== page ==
Sun McColgin "My current series of sculptures attempt to create instant artifacts. I take simple shapes, cut them up and reassemble them as a means of replicating millions of years of natural eroding forces. Through this artificial compression of time, I have attempted to create works with a false sense of stasis; what seems to be stable and immutable could tumble at any moment. Permanence is an illusion, but regeneration is inevitable."
Ryah Christensen "I am angry at cultural / intellectual norms that divide man and animal... Broken down, their logic seems arbitrary and hypocritical, only serving to confuse and obstruct, to blind man to himself. Recent works have started with stories, told me by various creatures I have met, that reveal that we are not LIKE animals, we ARE animals, and, so, the world makes perfect, irrational sense."
He Explores, She Explores
The different and yet similar work of wife-and-husband artists Ryah Christensen and Sun McColgin
BY RACHEL KOPER
Dervish by Sun McColgin
Artists Ryah Christensen and Sun McColgin titled their new exhibition "Two Paths on the Same Journey" to reflect their creative approach. The couple shares an interest in ancient cultures and artifacts, but they explore it independently. Christensen's paintings and murals tend to develop rather epic narratives within their boisterous size. Her stories are oriented toward Mayan myths, family history, and her own recent experiences, as in the painting Wailing Wall, which recalls a time when she allowed some disruptive students in a youth art program to do anything they wanted on a large red sheet of paper. The painting features three girls in adorable mermaid dresses facing a red painting with stick-figure devils on it; "shut up" is written out in various forms, and the canvas is torn. Christensen laughed as she recalled the cathartic effect that the wall had on the frustrated girls. She also said, "My work, more and more, focuses on the space between despair and hope."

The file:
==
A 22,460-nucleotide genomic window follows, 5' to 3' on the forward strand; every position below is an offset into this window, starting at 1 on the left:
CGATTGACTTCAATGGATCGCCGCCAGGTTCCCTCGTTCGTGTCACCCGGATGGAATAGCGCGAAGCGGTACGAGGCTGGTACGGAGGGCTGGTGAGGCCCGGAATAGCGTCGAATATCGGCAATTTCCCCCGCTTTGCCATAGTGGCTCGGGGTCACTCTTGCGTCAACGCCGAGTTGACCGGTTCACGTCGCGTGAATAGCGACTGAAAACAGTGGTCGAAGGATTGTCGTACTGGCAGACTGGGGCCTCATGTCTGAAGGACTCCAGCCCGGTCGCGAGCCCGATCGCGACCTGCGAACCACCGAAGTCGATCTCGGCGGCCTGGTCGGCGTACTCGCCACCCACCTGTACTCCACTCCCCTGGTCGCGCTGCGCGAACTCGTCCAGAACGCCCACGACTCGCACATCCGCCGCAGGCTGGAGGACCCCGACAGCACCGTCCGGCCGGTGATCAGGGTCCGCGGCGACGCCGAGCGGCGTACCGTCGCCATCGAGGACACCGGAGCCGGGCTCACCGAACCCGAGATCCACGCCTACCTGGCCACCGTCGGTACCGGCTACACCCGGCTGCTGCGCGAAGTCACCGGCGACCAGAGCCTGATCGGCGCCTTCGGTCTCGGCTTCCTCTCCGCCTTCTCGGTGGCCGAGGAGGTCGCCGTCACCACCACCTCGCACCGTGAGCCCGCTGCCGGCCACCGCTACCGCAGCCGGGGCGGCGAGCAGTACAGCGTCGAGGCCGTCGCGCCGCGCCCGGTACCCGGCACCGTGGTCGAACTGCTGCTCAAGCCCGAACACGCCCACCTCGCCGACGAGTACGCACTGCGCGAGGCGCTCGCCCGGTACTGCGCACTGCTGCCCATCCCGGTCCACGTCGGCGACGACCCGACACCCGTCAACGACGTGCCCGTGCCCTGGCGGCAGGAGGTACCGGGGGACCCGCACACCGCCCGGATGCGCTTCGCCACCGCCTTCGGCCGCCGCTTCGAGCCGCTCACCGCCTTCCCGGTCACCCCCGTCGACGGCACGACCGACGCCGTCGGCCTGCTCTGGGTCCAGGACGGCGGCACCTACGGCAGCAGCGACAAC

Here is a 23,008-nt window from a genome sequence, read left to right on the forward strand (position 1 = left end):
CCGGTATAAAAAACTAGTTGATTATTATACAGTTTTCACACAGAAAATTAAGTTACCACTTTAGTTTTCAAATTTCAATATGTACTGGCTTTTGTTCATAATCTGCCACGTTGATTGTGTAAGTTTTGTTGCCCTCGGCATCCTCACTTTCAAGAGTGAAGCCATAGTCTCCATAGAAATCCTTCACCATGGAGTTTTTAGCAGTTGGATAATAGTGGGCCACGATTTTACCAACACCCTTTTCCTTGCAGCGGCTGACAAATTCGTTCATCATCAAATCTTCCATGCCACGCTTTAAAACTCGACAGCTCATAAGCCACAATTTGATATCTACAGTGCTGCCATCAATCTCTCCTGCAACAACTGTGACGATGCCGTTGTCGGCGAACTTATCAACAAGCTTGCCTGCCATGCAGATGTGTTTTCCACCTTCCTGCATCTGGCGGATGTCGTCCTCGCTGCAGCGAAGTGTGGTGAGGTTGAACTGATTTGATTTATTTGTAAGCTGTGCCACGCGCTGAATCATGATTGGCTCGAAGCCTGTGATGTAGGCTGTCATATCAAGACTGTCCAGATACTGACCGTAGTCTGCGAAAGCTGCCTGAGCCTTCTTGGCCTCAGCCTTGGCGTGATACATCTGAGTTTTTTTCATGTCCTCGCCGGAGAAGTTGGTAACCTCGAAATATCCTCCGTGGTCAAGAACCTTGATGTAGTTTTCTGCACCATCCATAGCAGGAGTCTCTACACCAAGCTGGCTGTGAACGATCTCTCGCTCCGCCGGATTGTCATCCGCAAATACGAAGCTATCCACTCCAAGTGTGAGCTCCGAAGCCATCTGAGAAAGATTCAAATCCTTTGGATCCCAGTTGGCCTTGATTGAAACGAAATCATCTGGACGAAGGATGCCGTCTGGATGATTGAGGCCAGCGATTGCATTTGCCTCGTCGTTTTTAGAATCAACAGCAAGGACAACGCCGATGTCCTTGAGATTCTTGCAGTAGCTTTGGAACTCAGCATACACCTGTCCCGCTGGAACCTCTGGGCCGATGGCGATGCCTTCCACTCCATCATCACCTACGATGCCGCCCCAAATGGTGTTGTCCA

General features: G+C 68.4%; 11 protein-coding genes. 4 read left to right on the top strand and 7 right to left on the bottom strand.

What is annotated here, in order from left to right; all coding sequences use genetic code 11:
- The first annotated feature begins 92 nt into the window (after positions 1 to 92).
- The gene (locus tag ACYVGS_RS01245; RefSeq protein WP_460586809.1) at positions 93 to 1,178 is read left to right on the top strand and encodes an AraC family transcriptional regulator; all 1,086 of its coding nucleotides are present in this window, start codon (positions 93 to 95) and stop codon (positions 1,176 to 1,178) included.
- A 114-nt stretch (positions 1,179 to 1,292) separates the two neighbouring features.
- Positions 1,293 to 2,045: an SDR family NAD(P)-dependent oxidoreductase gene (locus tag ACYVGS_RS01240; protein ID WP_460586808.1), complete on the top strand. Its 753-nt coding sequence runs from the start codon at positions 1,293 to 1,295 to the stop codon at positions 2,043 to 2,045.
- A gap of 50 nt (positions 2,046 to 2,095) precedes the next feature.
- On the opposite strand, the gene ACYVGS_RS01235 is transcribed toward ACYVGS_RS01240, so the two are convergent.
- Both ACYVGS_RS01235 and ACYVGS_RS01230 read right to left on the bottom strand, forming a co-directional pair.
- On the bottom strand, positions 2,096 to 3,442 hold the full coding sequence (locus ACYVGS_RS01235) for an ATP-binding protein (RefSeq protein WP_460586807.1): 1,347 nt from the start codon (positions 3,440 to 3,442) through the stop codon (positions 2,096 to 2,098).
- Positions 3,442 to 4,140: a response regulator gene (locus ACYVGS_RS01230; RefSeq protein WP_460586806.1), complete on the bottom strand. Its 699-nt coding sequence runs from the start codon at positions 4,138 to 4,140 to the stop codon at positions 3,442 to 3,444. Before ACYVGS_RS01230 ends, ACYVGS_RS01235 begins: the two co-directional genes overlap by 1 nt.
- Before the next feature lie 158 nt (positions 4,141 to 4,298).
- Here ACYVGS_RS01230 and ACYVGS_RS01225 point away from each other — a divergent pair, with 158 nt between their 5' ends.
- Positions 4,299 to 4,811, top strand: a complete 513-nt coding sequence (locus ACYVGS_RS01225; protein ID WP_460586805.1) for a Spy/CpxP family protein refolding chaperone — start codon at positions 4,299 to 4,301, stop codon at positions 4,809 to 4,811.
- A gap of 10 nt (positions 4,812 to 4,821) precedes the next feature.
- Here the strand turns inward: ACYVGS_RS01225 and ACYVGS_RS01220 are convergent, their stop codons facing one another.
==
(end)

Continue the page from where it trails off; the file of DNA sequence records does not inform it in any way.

Does the Light Go Out When You Close the Door? by Ryah Christensen
McColgin's art is primarily abstract sculpture. He uses stacked steel forms, repeating similar modules but adding a delicate tilt here, an oddly shaved angle there, and a shaped hole or transparent punctures. These forms â€“ typically smaller than 6 feet in any dimension â€“ change as you move around them. They seem like perhaps they shouldn't stay upright, the open windows usually highlighting the farthest depths of the piece.
When I ask him what is new about his art this year, McColgin says, "The themes of balance and transparency are integral to my work. I want the viewers to question their own sense of stasis and motion in the world. Things that seem to be solid and secure could fall and shatter at any time. I have begun using sparkly automotive finishes on my pieces â€“ in really loud palettes that change color as you move around them. This is different from past pieces that looked like steel. The bright-hued finishes in a way mask the medium and contribute to the sense of motion that I am trying to achieve."
I ask Christensen which piece in the show has the most potential to influence her future work. "The fridge piece," she replies. "Does the Light Go Out When You Close the Door? most represents the direction I am heading in, combining the different mediums of painting, mosaic, and wood cutouts in an interactive piece that literally changes when you touch it. For me this is a continuation of a motive I've always had that my audience is not a passive onlooker, but a character in the drama they are witnessing. Making a piece actually respond to physical touch just reiterates the idea that all art changes when the audience looks at it or thinks about it. With this piece I hope that you actually feel your own presence when you open the door."
This show is an eyeful. Christensen's big character-based paintings can make you think a bit, and I like that her stories change from piece to piece, effectively hitting several different emotional pitches. McColgin's new work is sweetly minimal and cerebral, but it's now even better with more glitter and shine. I enjoy the powder-coated look. Its clean highlights effectively put to rest all the dirty grinding that goes into forming the pieces. end story